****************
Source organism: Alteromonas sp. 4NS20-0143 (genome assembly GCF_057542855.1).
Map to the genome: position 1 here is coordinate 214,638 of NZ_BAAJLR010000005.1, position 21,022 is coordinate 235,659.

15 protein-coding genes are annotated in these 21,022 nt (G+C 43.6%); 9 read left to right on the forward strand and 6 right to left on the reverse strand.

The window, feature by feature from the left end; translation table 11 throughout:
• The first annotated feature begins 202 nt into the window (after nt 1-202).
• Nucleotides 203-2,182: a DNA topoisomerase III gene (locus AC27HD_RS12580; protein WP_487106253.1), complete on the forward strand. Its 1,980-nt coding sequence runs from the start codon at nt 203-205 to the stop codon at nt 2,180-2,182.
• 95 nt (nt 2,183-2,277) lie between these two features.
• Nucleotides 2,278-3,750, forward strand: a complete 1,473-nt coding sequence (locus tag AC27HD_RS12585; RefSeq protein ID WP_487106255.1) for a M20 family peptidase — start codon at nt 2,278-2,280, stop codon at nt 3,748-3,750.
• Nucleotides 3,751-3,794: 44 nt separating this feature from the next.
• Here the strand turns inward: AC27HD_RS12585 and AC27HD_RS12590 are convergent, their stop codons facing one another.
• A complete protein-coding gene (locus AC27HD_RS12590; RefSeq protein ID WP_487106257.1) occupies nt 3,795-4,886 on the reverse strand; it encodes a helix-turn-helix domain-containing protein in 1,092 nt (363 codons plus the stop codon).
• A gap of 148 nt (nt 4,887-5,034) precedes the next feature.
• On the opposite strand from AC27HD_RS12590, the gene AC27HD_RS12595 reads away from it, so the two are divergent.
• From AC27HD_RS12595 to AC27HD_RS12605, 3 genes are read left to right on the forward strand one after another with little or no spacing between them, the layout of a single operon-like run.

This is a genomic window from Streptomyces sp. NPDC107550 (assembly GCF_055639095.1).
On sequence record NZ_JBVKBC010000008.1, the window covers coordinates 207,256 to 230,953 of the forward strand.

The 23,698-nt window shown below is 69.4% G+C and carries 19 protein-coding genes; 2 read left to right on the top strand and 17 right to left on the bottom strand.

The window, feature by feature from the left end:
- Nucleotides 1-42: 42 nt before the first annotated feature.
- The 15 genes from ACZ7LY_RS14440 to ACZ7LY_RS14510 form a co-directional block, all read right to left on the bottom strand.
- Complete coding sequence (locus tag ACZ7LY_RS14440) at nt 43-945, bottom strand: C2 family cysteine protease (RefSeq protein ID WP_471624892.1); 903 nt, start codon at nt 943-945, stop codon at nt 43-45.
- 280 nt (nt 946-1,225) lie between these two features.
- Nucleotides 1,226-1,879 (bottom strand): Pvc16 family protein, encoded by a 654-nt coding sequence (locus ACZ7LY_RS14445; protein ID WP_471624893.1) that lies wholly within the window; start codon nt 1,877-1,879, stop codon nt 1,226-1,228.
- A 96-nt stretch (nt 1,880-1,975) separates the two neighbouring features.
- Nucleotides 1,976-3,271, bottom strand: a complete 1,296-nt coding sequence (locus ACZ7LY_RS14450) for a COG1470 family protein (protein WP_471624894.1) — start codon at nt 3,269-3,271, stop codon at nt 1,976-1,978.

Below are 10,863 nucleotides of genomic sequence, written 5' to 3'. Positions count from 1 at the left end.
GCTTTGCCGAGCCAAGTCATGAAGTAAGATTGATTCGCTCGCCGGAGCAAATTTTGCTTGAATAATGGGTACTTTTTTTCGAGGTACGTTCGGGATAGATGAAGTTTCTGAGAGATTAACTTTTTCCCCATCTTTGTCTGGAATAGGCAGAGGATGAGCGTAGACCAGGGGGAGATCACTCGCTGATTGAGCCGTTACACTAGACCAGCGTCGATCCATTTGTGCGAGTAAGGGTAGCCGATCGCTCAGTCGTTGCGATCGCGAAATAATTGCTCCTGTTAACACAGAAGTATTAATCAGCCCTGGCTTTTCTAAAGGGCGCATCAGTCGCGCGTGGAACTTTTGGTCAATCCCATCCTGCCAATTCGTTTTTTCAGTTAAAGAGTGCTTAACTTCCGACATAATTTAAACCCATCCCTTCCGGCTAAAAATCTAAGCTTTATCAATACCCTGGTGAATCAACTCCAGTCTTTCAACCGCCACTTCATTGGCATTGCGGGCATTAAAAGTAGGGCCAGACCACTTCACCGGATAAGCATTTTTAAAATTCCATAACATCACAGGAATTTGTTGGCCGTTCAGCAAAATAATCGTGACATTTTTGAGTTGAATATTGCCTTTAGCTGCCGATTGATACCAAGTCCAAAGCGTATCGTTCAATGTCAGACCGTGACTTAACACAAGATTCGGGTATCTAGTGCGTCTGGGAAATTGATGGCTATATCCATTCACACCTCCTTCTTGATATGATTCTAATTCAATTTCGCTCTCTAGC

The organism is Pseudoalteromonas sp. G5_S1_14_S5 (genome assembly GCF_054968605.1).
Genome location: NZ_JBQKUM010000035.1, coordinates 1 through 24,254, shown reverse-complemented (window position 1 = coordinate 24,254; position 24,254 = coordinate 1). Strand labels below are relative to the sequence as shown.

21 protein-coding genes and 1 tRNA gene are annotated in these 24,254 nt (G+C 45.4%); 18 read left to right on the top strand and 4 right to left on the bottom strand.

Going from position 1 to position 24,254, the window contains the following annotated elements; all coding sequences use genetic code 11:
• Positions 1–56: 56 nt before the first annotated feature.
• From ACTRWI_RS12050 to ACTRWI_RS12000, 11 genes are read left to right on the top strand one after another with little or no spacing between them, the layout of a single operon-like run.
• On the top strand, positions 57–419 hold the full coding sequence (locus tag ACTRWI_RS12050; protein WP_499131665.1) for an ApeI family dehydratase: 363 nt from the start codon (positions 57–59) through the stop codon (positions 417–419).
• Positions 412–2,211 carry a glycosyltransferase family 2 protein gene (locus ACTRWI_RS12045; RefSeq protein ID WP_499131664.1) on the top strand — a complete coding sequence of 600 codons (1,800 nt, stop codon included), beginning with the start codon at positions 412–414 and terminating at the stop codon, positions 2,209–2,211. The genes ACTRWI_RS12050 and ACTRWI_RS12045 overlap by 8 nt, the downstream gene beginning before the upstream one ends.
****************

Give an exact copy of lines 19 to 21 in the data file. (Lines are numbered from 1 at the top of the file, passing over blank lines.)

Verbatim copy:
- Nucleotides 1-42: 42 nt before the first annotated feature.
- The 15 genes from ACZ7LY_RS14440 to ACZ7LY_RS14510 form a co-directional block, all read right to left on the bottom strand.
- Complete coding sequence (locus tag ACZ7LY_RS14440) at nt 43-945, bottom strand: C2 family cysteine protease (RefSeq protein ID WP_471624892.1); 903 nt, start codon at nt 943-945, stop codon at nt 43-45.